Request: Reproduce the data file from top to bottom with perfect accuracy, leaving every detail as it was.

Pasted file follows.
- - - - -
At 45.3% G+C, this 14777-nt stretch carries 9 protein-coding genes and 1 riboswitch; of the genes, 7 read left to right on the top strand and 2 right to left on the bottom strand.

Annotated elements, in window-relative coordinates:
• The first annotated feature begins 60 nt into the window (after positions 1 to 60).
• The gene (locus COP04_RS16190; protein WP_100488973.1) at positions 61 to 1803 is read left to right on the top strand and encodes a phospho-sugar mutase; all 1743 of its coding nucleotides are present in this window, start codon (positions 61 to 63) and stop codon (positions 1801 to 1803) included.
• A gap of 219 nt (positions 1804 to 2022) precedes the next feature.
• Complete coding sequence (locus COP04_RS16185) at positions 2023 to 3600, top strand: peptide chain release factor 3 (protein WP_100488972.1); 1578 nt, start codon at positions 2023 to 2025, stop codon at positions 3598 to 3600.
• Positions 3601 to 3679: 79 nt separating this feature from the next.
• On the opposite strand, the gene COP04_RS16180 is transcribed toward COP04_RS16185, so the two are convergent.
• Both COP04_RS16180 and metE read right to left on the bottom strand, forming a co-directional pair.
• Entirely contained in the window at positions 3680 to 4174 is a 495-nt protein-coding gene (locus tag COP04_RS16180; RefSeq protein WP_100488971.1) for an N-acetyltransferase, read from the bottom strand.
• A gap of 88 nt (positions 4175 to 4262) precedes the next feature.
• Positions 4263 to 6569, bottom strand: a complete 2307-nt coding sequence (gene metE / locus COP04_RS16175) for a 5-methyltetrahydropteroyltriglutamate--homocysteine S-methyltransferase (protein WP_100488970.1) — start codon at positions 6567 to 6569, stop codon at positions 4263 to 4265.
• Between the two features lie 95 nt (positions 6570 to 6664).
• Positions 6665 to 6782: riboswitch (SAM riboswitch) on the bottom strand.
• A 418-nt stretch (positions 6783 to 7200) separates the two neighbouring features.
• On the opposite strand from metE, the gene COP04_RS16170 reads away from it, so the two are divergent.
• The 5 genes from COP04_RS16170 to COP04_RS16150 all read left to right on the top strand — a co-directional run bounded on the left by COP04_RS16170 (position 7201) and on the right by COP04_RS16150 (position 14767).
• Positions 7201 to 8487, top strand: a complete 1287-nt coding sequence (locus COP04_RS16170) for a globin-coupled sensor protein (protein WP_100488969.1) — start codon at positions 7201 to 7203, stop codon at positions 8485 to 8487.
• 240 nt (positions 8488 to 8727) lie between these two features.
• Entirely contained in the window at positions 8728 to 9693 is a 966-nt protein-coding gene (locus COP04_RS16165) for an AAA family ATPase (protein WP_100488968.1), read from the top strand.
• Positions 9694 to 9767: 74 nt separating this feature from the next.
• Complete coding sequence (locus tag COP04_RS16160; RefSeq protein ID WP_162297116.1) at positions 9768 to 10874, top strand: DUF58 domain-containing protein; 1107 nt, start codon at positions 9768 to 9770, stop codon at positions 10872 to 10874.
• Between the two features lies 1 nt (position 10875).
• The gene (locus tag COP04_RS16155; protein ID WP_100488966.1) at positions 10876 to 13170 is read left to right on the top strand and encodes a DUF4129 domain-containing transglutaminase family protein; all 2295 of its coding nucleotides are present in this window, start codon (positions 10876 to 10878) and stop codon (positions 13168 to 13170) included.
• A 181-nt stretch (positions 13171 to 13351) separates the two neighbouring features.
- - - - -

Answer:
At 45.3% G+C, this 14777-nt stretch carries 9 protein-coding genes and 1 riboswitch; of the genes, 7 read left to right on the top strand and 2 right to left on the bottom strand.

Annotated elements, in window-relative coordinates:
• The first annotated feature begins 60 nt into the window (after positions 1 to 60).
• The gene (locus COP04_RS16190; protein WP_100488973.1) at positions 61 to 1803 is read left to right on the top strand and encodes a phospho-sugar mutase; all 1743 of its coding nucleotides are present in this window, start codon (positions 61 to 63) and stop codon (positions 1801 to 1803) included.
• A gap of 219 nt (positions 1804 to 2022) precedes the next feature.
• Complete coding sequence (locus COP04_RS16185) at positions 2023 to 3600, top strand: peptide chain release factor 3 (protein WP_100488972.1); 1578 nt, start codon at positions 2023 to 2025, stop codon at positions 3598 to 3600.
• Positions 3601 to 3679: 79 nt separating this feature from the next.
• On the opposite strand, the gene COP04_RS16180 is transcribed toward COP04_RS16185, so the two are convergent.
• Both COP04_RS16180 and metE read right to left on the bottom strand, forming a co-directional pair.
• Entirely contained in the window at positions 3680 to 4174 is a 495-nt protein-coding gene (locus tag COP04_RS16180; RefSeq protein WP_100488971.1) for an N-acetyltransferase, read from the bottom strand.
• A gap of 88 nt (positions 4175 to 4262) precedes the next feature.
• Positions 4263 to 6569, bottom strand: a complete 2307-nt coding sequence (gene metE / locus COP04_RS16175) for a 5-methyltetrahydropteroyltriglutamate--homocysteine S-methyltransferase (protein WP_100488970.1) — start codon at positions 6567 to 6569, stop codon at positions 4263 to 4265.
• Between the two features lie 95 nt (positions 6570 to 6664).
• Positions 6665 to 6782: riboswitch (SAM riboswitch) on the bottom strand.
• A 418-nt stretch (positions 6783 to 7200) separates the two neighbouring features.
• On the opposite strand from metE, the gene COP04_RS16170 reads away from it, so the two are divergent.
• The 5 genes from COP04_RS16170 to COP04_RS16150 all read left to right on the top strand — a co-directional run bounded on the left by COP04_RS16170 (position 7201) and on the right by COP04_RS16150 (position 14767).
• Positions 7201 to 8487, top strand: a complete 1287-nt coding sequence (locus COP04_RS16170) for a globin-coupled sensor protein (protein WP_100488969.1) — start codon at positions 7201 to 7203, stop codon at positions 8485 to 8487.
• 240 nt (positions 8488 to 8727) lie between these two features.
• Entirely contained in the window at positions 8728 to 9693 is a 966-nt protein-coding gene (locus COP04_RS16165) for an AAA family ATPase (protein WP_100488968.1), read from the top strand.
• Positions 9694 to 9767: 74 nt separating this feature from the next.
• Complete coding sequence (locus tag COP04_RS16160; RefSeq protein ID WP_162297116.1) at positions 9768 to 10874, top strand: DUF58 domain-containing protein; 1107 nt, start codon at positions 9768 to 9770, stop codon at positions 10872 to 10874.
• Between the two features lies 1 nt (position 10875).
• The gene (locus tag COP04_RS16155; protein ID WP_100488966.1) at positions 10876 to 13170 is read left to right on the top strand and encodes a DUF4129 domain-containing transglutaminase family protein; all 2295 of its coding nucleotides are present in this window, start codon (positions 10876 to 10878) and stop codon (positions 13168 to 13170) included.
• A 181-nt stretch (positions 13171 to 13351) separates the two neighbouring features.